Looking at the back of the fan, you can see the open-back design, which exposes the blades from the other side. The five thinner arms ensure there is not much to block air from coming in, which is a good thing. However, it is the reason a warning label was included to ensure users hold the fan carefully when it is in operation to prevent any damage to your appendages. In fact, my girlfriend accidentally poked her finger too far while the fan was going at full speed and her nail was mangled. As such, it is important to heed this warning, as the fan does not feature any automatic stopping mechanism. This is an understandable balance between protection, structure, and airflow, and ARCTIC has leaned more on the airflow side of things.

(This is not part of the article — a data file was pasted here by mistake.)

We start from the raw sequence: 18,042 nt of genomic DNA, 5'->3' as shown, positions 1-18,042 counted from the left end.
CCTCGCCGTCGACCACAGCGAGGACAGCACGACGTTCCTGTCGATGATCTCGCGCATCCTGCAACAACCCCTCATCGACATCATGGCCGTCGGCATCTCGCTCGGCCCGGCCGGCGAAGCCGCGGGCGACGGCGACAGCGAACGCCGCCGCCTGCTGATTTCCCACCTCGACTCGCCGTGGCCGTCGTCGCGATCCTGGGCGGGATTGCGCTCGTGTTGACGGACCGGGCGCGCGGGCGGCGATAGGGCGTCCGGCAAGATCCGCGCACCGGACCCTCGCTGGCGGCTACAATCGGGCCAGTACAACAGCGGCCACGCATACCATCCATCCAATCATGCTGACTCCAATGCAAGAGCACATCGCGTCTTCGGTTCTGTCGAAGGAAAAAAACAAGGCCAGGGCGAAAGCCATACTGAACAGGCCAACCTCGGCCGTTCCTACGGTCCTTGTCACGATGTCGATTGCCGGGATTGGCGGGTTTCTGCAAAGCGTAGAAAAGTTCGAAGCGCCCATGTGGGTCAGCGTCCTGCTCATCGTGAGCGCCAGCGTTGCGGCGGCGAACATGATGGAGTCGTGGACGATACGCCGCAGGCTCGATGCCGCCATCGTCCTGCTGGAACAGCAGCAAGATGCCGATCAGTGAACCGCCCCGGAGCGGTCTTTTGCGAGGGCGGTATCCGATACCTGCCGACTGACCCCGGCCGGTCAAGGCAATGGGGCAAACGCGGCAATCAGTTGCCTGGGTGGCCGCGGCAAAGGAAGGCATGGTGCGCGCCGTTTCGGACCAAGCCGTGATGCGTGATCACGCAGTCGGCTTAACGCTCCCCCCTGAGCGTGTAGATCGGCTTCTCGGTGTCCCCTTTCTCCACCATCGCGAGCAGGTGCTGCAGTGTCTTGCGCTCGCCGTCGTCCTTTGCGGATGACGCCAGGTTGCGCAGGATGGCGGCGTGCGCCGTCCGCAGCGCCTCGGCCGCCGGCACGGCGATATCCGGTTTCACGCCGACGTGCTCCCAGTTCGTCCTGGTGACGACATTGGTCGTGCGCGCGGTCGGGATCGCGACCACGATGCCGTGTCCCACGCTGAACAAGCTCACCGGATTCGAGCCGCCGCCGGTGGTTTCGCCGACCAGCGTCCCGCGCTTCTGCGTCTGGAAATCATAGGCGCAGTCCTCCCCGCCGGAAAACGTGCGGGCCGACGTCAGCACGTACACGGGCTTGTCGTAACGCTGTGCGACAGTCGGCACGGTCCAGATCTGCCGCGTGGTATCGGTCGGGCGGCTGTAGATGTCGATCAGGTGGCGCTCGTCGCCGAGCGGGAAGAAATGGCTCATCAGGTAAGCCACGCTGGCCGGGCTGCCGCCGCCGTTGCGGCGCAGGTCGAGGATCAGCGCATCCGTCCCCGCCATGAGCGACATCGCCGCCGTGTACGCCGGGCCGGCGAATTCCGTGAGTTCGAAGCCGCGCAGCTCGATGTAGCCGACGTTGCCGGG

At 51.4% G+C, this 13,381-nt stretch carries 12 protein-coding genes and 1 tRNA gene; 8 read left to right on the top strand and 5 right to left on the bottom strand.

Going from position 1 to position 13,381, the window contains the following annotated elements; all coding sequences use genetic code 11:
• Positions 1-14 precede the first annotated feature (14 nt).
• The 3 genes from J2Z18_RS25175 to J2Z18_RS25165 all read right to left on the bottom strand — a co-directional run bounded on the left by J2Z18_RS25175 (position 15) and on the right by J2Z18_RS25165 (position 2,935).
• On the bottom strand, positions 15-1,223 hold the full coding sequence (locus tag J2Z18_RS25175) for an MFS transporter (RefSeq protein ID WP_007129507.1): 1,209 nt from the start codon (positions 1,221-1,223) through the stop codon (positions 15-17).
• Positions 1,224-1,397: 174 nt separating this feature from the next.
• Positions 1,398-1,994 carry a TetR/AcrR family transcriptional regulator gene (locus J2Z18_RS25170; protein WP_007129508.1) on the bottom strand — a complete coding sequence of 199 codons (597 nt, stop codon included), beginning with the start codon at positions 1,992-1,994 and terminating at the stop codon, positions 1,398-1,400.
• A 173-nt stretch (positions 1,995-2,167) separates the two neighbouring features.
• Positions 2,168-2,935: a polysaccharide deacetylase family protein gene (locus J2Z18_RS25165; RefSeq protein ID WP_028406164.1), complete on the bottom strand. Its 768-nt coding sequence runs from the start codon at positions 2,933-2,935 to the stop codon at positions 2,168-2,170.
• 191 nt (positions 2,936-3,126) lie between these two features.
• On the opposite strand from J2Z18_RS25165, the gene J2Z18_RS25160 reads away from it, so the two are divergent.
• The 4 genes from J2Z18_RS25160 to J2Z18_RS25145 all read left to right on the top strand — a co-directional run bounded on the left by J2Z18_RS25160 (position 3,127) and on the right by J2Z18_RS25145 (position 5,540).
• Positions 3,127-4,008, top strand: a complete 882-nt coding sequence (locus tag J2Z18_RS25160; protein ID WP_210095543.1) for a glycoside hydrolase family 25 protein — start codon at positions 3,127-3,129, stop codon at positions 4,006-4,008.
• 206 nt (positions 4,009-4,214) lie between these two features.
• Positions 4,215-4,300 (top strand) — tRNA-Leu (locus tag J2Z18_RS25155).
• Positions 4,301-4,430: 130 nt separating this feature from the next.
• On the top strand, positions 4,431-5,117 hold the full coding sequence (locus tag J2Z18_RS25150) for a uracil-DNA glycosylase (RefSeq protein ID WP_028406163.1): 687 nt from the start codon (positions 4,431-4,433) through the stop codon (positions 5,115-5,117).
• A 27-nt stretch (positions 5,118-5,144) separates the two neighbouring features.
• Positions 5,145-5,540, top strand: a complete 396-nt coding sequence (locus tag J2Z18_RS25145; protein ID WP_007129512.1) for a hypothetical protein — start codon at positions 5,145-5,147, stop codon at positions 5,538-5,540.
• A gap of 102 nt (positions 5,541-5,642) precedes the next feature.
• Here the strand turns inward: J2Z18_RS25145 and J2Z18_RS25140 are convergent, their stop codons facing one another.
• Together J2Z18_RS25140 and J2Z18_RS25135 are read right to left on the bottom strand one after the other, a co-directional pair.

The fan portion pivots where it connects to the base, and it allows for users to aim the fan within a 90-degree range. The hinge moves smoothly but offers enough resistance, so it does not move about by accident. Moving to the base, we have a circular bottom with a dial at the back. This dial is used to control the speed of the fan. This dial does not have any steps and smoothly turns, changing the operating speeds from 600 to 3300 RPM.